Atlanta newspaper names first Black editor in 155-year history
Leroy Chapman Jr. will succeed Kevin Riley as the editor-in-chief of the Atlanta Journal-Constitution.
The Atlanta Journal-Constitution on Thursday named Leroy Chapman Jr. as its new editor-in-chief, making him the first Black editor to lead the newspaper in its 155-year history.
Chapman, 52, has worked in journalism for nearly three decades and has spent the past 12 years at the Journal-Constitution, serving as its managing editor since 2021. Publisher Andrew Morse said he’s proud that the newspaper found the best person for the job within its own ranks.
“There’s truly nobody better suited to lead this newsroom,” Morse said in an interview, adding: “He has the respect of the newsroom, he is an innovative thinker, and he has the highest journalistic standard that you could imagine.”
Chapman will take charge of a news staff that serves more than 125,000 print and digital subscribers as well as about 6 million unique online monthly visitors, according to figures provided by the newspaper. The Atlanta Journal-Constitution is owned by Cox Enterprises, a privately held company.
The newspaper traces its history to 1868, when the Atlanta Constitution published its first edition three years after the Civil War ended. One of its most storied editors, Ralph McGill, wrote columns in the 1940s and 1950s that openly criticized racial inequality, eliciting fury and threats from segregationists.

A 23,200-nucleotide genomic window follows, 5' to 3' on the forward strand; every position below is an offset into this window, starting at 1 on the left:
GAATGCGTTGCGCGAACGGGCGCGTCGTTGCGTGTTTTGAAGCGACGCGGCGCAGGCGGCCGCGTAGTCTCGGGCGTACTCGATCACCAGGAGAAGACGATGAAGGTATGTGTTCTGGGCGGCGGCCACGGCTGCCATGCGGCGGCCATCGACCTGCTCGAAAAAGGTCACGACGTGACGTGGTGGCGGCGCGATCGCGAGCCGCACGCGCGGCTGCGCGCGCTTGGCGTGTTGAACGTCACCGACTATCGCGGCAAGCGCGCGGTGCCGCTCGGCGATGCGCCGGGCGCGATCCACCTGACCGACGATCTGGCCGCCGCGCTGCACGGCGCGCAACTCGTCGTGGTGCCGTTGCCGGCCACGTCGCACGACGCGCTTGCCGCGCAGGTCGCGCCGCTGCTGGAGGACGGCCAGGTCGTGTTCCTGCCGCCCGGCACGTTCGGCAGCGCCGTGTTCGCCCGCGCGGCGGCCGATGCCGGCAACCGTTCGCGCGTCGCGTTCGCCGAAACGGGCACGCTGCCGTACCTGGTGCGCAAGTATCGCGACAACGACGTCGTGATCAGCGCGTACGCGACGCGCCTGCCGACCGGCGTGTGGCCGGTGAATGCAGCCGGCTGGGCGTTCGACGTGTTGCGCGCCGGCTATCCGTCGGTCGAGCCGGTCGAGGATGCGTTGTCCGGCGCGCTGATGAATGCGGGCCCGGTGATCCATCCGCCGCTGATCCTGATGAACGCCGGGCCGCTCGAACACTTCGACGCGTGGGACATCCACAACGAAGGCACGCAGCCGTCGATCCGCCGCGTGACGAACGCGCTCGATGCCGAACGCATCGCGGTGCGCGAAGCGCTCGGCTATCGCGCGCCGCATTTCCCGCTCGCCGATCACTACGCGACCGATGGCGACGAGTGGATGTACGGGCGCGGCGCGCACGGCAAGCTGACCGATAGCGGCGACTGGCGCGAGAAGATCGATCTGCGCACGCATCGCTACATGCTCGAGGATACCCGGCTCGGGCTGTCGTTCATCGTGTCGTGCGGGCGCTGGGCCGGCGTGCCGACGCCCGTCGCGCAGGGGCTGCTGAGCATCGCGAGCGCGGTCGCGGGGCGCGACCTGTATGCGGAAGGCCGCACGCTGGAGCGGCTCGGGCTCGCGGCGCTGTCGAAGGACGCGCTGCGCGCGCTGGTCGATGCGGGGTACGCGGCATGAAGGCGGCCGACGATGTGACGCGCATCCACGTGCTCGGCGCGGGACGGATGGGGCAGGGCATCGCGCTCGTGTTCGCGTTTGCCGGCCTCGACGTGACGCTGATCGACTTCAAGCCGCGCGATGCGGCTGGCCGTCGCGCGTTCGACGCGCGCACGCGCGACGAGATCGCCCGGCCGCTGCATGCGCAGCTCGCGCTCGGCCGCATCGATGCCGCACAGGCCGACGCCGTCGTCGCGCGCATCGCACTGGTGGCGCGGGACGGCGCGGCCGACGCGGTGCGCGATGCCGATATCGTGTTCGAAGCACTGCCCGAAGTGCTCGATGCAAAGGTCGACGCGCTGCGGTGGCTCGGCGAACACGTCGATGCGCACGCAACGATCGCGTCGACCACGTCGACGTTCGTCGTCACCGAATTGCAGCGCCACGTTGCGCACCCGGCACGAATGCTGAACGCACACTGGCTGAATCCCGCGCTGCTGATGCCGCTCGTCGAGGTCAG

Morse, who became the newspaper’s publisher in January, said it’s significant that the Journal-Constitution will have a Black editor-in-chief in a city known for its diversity. Black people make up 48% of Atlanta’s population, more than any other racial group. And its sprawling metropolitan area has the second-highest number of Black-owned businesses in America, according to the U.S. Census Bureau.
A native of Greenville, South Carolina, Chapman grew up just one generation removed from the segregated South his father and grandfathers knew. His family tree, he said, can be traced “back to colonial America where we were on census reports as property.”
“To now lead a newsroom, which is an important organization in an important American city, and being able to write the first draft of history is an extraordinary moment for my family,” Chapman said. “When I got into newspapers back in 1994 with my first reporting job, I don’t think even my wild imagination would say I’d be sitting in this seat someday.”
Chapman arrived at the Journal-Constitution in 2011 as a front-page story editor and worked his way up to managing editor, the No. 2 newsroom leader, over the next decade. He takes the helm at a challenging time for a newspaper industry that has been steadily shrinking, with regional and local newspapers struggling to find robust online audiences to compensate for advertisers shifting from print to digital.
Morse credited Chapman with playing a critical role at the Journal-Constitution in guiding news coverage on major stories such as an investigation into a critical affordable housing shortage in Atlanta and attempts by former President Donald Trump and his allies to overturn Georgia’s 2020 election results. In his new job, Chapman will oversee teams responsible for expanded digital offerings such as emailed newsletters and a true-crime podcast, Breakdown, that’s now in its ninth season.
Before coming to Atlanta, Chapman worked in South Carolina as a government editor at The State newspaper in Columbia and as a columnist and editorial writer at The Greenville News.
He succeeds Kevin Riley, who plans to retire later this year. Riley will remain at the newspaper during a transition period as editor-at-large.
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